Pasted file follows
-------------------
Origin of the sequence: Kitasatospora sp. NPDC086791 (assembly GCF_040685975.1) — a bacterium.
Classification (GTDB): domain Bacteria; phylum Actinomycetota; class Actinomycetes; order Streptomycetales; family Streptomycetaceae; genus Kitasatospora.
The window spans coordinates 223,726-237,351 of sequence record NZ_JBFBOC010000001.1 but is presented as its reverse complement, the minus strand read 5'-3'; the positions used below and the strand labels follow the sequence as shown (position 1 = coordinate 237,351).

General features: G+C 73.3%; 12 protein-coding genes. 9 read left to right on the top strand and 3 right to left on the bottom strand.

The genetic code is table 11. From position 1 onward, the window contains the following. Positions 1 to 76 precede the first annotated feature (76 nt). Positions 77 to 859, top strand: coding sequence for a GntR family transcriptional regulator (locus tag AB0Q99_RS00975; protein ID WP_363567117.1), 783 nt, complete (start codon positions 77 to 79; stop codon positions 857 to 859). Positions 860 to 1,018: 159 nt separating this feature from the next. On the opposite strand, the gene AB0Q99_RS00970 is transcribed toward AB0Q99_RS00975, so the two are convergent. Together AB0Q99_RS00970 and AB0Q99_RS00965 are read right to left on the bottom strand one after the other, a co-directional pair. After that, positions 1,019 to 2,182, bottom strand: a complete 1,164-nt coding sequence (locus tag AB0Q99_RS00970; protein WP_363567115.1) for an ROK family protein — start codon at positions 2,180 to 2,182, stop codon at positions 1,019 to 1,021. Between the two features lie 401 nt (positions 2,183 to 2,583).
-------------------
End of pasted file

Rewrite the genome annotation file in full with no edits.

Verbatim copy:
Origin of the sequence: Kitasatospora sp. NPDC086791 (assembly GCF_040685975.1) — a bacterium.
Classification (GTDB): domain Bacteria; phylum Actinomycetota; class Actinomycetes; order Streptomycetales; family Streptomycetaceae; genus Kitasatospora.
The window spans coordinates 223,726-237,351 of sequence record NZ_JBFBOC010000001.1 but is presented as its reverse complement, the minus strand read 5'-3'; the positions used below and the strand labels follow the sequence as shown (position 1 = coordinate 237,351).

General features: G+C 73.3%; 12 protein-coding genes. 9 read left to right on the top strand and 3 right to left on the bottom strand.

The genetic code is table 11. From position 1 onward, the window contains the following. Positions 1 to 76 precede the first annotated feature (76 nt). Positions 77 to 859, top strand: coding sequence for a GntR family transcriptional regulator (locus tag AB0Q99_RS00975; protein ID WP_363567117.1), 783 nt, complete (start codon positions 77 to 79; stop codon positions 857 to 859). Positions 860 to 1,018: 159 nt separating this feature from the next. On the opposite strand, the gene AB0Q99_RS00970 is transcribed toward AB0Q99_RS00975, so the two are convergent. Together AB0Q99_RS00970 and AB0Q99_RS00965 are read right to left on the bottom strand one after the other, a co-directional pair. After that, positions 1,019 to 2,182, bottom strand: a complete 1,164-nt coding sequence (locus tag AB0Q99_RS00970; protein WP_363567115.1) for an ROK family protein — start codon at positions 2,180 to 2,182, stop codon at positions 1,019 to 1,021. Between the two features lie 401 nt (positions 2,183 to 2,583).